Los Feliz 3, the theater where I saw Fahrenheit 9/11, was also playing Super Size Me and The Stepford Wives.
Might as well have renamed the place “Houston Blows.”
People couldn’t believe I went to a high school where vending machines were installed next to the gym, Cokes were allowed in the classroom, and the only fundraising allowed in school was candy sales. Gym wasn’t mandatory, particularly if you were an honor student, and our school was nestled between a Sonic and a Dairy Queen.
Military recruiters would sit at tables in our lunchroom, asking us what our plans were after school. They’d give away t-shirts while promising futures of world travel and a free ride through schools our parents couldn’t dream of affording.
Absolutely nobody believes me when I tell them about The Power Team, the crazy pumped-up athletes who would break boards and ice for Jesus. They would come to our school and we’d be trapped in the auditorium, watching them pump and yell for Jesus. “POWER TIME!!!!” Then they’d sign you up for Jesus.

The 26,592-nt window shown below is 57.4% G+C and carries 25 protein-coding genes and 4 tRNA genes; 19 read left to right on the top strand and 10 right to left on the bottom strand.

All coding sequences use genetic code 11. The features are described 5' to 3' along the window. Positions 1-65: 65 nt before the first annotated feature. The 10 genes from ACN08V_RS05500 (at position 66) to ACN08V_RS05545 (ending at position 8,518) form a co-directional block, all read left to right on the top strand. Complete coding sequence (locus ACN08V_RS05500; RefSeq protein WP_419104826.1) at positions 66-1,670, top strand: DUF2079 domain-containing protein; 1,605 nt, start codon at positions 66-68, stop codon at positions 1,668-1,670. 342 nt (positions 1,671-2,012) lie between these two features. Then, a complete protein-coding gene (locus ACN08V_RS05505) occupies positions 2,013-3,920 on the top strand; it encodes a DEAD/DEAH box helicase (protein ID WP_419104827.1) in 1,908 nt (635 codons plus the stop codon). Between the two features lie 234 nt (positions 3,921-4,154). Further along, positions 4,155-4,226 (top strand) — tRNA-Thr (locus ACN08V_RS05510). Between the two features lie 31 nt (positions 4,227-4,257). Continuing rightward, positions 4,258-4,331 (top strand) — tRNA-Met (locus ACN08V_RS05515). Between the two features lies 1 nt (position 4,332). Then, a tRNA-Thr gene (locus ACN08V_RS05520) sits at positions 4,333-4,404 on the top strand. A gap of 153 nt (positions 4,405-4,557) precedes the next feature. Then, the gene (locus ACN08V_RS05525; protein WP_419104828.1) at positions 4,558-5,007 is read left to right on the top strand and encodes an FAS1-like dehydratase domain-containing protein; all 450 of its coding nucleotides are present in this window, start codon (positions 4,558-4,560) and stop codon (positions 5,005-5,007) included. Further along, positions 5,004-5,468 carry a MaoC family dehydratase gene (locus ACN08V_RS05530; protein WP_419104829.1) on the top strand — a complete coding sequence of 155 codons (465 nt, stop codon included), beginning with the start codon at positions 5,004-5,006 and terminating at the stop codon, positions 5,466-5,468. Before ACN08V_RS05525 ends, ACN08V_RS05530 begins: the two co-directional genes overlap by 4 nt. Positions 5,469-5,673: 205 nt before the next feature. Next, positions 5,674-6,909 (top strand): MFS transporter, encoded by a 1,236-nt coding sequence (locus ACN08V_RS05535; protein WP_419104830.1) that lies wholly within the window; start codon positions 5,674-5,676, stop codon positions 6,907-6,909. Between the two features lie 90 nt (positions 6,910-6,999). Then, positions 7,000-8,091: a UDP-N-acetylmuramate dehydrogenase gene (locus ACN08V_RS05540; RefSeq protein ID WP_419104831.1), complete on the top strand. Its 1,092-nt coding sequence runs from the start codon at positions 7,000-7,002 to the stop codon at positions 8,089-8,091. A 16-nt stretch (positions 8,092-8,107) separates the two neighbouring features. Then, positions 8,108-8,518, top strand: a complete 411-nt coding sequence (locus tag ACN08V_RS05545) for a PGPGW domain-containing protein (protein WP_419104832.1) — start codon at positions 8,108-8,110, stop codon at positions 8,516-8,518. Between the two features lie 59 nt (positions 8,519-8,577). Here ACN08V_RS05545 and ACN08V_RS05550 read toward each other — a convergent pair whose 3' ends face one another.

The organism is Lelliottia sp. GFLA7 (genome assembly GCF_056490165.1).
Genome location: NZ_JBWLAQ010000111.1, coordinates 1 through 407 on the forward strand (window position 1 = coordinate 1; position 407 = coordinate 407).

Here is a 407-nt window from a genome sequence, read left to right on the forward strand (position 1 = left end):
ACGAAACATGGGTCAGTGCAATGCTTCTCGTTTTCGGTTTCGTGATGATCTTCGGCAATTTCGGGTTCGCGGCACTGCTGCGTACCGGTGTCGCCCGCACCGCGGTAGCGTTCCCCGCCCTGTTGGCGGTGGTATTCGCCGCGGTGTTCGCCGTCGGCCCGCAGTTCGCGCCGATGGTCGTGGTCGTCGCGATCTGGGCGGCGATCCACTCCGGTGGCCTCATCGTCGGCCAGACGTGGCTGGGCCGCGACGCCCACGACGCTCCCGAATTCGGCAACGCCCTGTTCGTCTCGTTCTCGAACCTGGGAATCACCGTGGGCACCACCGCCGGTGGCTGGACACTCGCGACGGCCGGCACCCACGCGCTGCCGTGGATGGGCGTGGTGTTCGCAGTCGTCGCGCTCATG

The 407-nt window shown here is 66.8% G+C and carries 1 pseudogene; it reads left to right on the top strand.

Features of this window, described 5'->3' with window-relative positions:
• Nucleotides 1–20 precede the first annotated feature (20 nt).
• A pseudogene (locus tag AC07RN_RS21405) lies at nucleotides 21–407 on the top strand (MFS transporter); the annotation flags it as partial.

Why is a Power Team school assembly effective?
It’s hard for a speaker wearing a suit & tie to get most students attention. The Power Team brings a contemporary, relevant approach to get a message into the student’s heart. They use feats of strength from their massive size to get kids attention. Some of these feats include: ripping 3 license plates in half, bending an inch of steel in their teeth, pressing 500 lbs. Over their heads, and exploding three 2 x 4’s with a flex of their chest.
Seriously. And then I had a calculus test.
Finally there are films that illustrate what my high school experience was like. My friends have a whole new sympathy for me.